Knock Me A Kiss 

The Harlem Renaissance, 1928, was a time of social upheaval. America was beginning to change its perception of the “negro.” The newspapers and attending society were singing the praises of the “New Negro.” Brilliant African-American talent was emerging all over the country, spawning a new artistic momentum: musicians, poets, writers and social movements aimed at ending segregation and creating a burgeoning civil rights movement. A prominent leader in this movement was social reformer W.E.B. Du Bois.

In Knock Me A Kiss, by Charles Smith at Ensemble Theatre, we are given a fascinating, earnest — if fictional — glimpse of the private Du Bois and his family. In this spirited production we are taken out of public life and into the obsessions, flaws, loves and betrayals of the Du Bois family.

Du Bois’ is a literary home: a cozy, spacious apartment, imagined by Ron Newell in his excellent set design, of fine furniture, books and expensive liquor overlooking the center of Harlem.

Laughter and singing is heard as two young socialites “black bottom” and Charleston into the apartment: Yolande, a beautiful, pampered and naive debutante and Jimmy Luncfore, a band leader and contender to the jazz throne occupied by greats like Count Bassie and Duke Ellington. Tonight Jimmy wants one thing; his hands can’t stop wandering all over Yolande’s lovely red dress, while Yolande is expertly twisting and dodging his charming but overt advances.

Emily Terry as Yolande is a young actress with spunk. She dives into a highly complex character, at times not quite sure which end is the deep end. There is awkwardness about her acting that comes from pushing for results, but her earnestness and lovely stage presence make up for it.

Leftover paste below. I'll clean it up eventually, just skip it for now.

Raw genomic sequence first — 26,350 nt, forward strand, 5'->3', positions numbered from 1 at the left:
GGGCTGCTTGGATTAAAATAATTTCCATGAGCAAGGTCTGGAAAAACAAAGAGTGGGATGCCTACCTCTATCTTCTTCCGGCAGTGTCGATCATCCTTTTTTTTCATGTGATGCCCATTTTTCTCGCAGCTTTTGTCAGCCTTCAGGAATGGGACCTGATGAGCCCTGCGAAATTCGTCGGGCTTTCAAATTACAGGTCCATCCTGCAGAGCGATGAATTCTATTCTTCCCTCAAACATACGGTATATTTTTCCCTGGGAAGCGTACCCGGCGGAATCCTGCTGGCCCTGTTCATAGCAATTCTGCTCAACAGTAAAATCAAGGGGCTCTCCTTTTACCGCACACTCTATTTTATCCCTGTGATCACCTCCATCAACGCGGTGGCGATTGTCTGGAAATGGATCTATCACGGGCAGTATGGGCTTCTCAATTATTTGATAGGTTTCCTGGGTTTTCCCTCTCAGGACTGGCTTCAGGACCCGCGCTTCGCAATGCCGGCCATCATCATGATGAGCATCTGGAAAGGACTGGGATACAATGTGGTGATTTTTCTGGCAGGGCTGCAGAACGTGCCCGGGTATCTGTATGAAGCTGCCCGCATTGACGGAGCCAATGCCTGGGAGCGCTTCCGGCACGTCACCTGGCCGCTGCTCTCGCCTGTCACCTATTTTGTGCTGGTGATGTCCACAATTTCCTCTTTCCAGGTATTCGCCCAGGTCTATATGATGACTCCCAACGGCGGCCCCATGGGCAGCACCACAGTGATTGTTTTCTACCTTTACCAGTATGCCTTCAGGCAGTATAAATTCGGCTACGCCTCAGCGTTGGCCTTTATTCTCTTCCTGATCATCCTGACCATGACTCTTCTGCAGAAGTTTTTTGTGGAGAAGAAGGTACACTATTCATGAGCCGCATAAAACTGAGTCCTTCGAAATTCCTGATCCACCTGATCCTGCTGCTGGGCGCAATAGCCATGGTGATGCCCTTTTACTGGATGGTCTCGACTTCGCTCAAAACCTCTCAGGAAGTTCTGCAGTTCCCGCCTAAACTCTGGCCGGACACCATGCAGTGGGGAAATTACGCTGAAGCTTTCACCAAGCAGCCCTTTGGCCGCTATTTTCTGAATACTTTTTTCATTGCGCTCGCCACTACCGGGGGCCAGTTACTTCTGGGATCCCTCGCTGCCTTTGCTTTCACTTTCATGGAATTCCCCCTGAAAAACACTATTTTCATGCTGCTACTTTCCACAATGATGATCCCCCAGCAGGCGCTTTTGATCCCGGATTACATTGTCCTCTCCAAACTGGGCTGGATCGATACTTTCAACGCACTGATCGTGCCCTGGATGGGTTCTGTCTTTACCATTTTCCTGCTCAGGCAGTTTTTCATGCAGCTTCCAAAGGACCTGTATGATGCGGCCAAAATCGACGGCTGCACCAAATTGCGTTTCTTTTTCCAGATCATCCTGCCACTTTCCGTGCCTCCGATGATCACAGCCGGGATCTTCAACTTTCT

Kyle Carthens as Jimmy is a seasoned young actor. His tall, graceful presence and charming smile ease him around the room like a fox in a henhouse. He smiles, dances, stalks and drunkenly expounds on his ardent appetite for sex. Despite his outlandishly bad manners and frank language, we can’t help but like him — even though he may be a wooden dime in Yolande’s pocket.

Enter Nina Du Bois, wife to W.E.B. and mother to Yolande. Mama is a little “off.” She has “a nervous condition.” Played with quiet, childlike anxiety by Pamela Morton, Nina is hiding a dark secret and wanders around the house like a stray cat on a wet floor. Morton has some fine moments where everything clicks. Still, she tends to hold herself in, when the play is demanding unfettered release. She hides from the demons tearing at her soul, which leaves the character of Nina somehow unfinished.

W.E.B Du Bois is played with a stiff condescension by Edward Swan. He creates an obsessed man, an impenetrable fortress of logic, honor and self-absorbed egotism willing to sacrifice his daughter into a loveless marriage in order to further the cause of “negro superiority.” He believes if his daughter marries the famous poet Countee Cullen, the world will see it as the wedding of the decade — a great poet marrying the beautiful daughter of W.E.B. Du Bois, the famous reformer.

The trouble in paradise is that Countee is gay.

Countee is an intense, polite young man completely inept in the politics of the cause. He agrees to marry Yolande never intending to end his liaisons with the “handsomest man in Harlem,” Harold Jackman. Dyrell Barnett as Countee beautifully portrays the poet’s elegance and intelligence. He is kind and gentle with Yolande, but wisely never shows her the passion he has reserved for his lover, Jackman. It’s a fine, reserved performance of a conflicted genius.

Woven into the action is Yolande’s friend Lenora, played with verve and humor by Tonya Broach. She struts and primps and laughs, providing the perfect foil for Yolanda’s innocence. Broach is a natural comedian.

The director Caroline Jackson Smith has created a play with behavior and finesse. She has gathered together a cast of varying experience levels and has knit them into a play that ultimately becomes a compelling story. There is integrity in this endeavor, starting at the top with Smith and echoed by every member of the cast.

Perhaps the most remarkable story here is the resilience of Ensemble Theatre. They have finally arrived at a wonderful, comfortable and flexible home in Coventry Village. Their new residence gives them growing space and room to create a new future.

Knock Me A Kiss Through Feb. 23 at Ensemble Theatre, 2843 Washington Blvd., Cleveland Heights, 216-321-2930, ensemble-theatre.com.

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